Zimbabweans ‘mournable bodies exhumed’

 

23 August 2020

Dangarembga’s book resonates with people at a personal level

Rosemary Chikafa-Chipiro

Tsitsi Dangarembga has made a name for herself as a writer, filmmaker and activist in Zimbabwe. She gained international acclaim with her debut novel Nervous Conditions (1988), which became the first published English novel by a black woman from Zimbabwe. The BBC named it one of the top 100 books that have shaped the world.


Now, over three decades later, Dangarembga’s latest novel, This Mournable Body, the third in a trilogy that began with Nervous Conditions and the subject of this review, has been placed on the long list for the 2020 Booker Prize.

The news broke a few days before Dangarembga’s arrest for demonstrating against the government amid a clampdown on critical voices in the country.

There have been other Zimbabwean women writers of note after Dangarembga, such as the late Yvonne Vera, and more recently NoViolet Bulawayo, Novuyo Rosa Tshuma and Petina Gappah.

Most of their works have won international awards, with Bulawayo being the first black African woman and the first Zimbabwean to be shortlisted for the Man Booker Prize for the novel We Need New Names (2013).

What distinguishes Dangarembga is her centralisation of burning issues concerning the freedom of women in Zimbabwe’s patriarchal socio-economic and political milieu. Besides her three novels, she has written plays, the best known of which is She No Longer Weeps (1987) and has played various roles in Zimbabwean filmmaking, including writing and directing such films as the popular Neria and Everyone’s Child.

As a trilogy, Nervous Conditions was followed by The Book of Not (2006) and This Mournable Body (2018). Nervous Conditions, with its girl child protagonist, Tambudzai, is an introductory representation of British colonisation of Zimbabwe and how people, particularly women, coped with the intersectional oppressions of the racial, classist and gendered structure of relations.

It ends with hope that Tambudzai, in her resilience, will triumph, only for The Book of Not to present her as a “non-person” who goes through some form of psychic self-annihilation that reduces her to an “I was not” as she struggles to cope with the racial exclusions at her white boarding school.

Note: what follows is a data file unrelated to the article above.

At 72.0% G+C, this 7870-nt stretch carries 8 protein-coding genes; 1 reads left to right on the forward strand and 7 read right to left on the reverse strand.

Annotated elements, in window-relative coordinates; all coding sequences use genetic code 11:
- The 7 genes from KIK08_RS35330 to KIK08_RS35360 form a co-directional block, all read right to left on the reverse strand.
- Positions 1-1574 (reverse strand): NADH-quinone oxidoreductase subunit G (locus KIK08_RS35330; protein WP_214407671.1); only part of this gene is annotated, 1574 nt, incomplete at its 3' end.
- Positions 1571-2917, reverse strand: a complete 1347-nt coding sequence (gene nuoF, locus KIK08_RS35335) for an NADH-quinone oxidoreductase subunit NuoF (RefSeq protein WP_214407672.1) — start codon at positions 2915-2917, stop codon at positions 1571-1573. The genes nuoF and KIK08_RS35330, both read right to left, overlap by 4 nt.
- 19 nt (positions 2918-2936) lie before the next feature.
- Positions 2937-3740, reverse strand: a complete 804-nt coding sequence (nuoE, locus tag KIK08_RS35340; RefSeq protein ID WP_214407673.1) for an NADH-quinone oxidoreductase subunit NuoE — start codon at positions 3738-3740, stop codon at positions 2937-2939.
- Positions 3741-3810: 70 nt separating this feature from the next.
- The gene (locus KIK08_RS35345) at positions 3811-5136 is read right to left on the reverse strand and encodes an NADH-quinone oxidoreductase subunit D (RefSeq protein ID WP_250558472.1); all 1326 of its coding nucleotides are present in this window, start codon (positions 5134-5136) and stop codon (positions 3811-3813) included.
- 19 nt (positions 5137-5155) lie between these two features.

The Book of Not thus annihilated Tambudzai for me and I hoped that another sequel would resuscitate her.

That is why I was excited to hear that Dangarembga had written another sequel and promised myself I would buy a copy.

However, a few friends had thrown in spoilers and I also felt very apprehensive. I was torn between wanting to read the book and not wanting to.

I love happy endings. If I read a book and it does not end as I expected, it weighs down on me and I take a long time to unwind myself from the story while trying to write my own suitable ending.

As fate would have it, a student asked me to supervise their dissertation on Dangarembga’s trilogy.

The book was literally haunting me, mourning for me to read it, but I held out until I was asked to contribute to a published roundtable on the trilogy.

I felt angry at Dangarembga for writing This Mournable Body. It was a very difficult book for me to read.

I was even horrified by the aloofness in the narration and the spectatorship of rape and its trauma, to the indifference to violence and abuse.

This Mournable Body blurs the boundaries of time. As I read it, I was aware of the conflation of the immediate post-independent period and the contemporary moment.

This Mournable Body resonates with individual Zimbabweans at a personal level.

Both the Southern African nation and its people become mournable bodies whose “grievability” is exhumed through the text and especially now when #ZimbabweanLivesMatter is taking shape after the arrest of activists.

  • Chikafa-Chipiro is a lecturer at the University of Zimbabwe.

 

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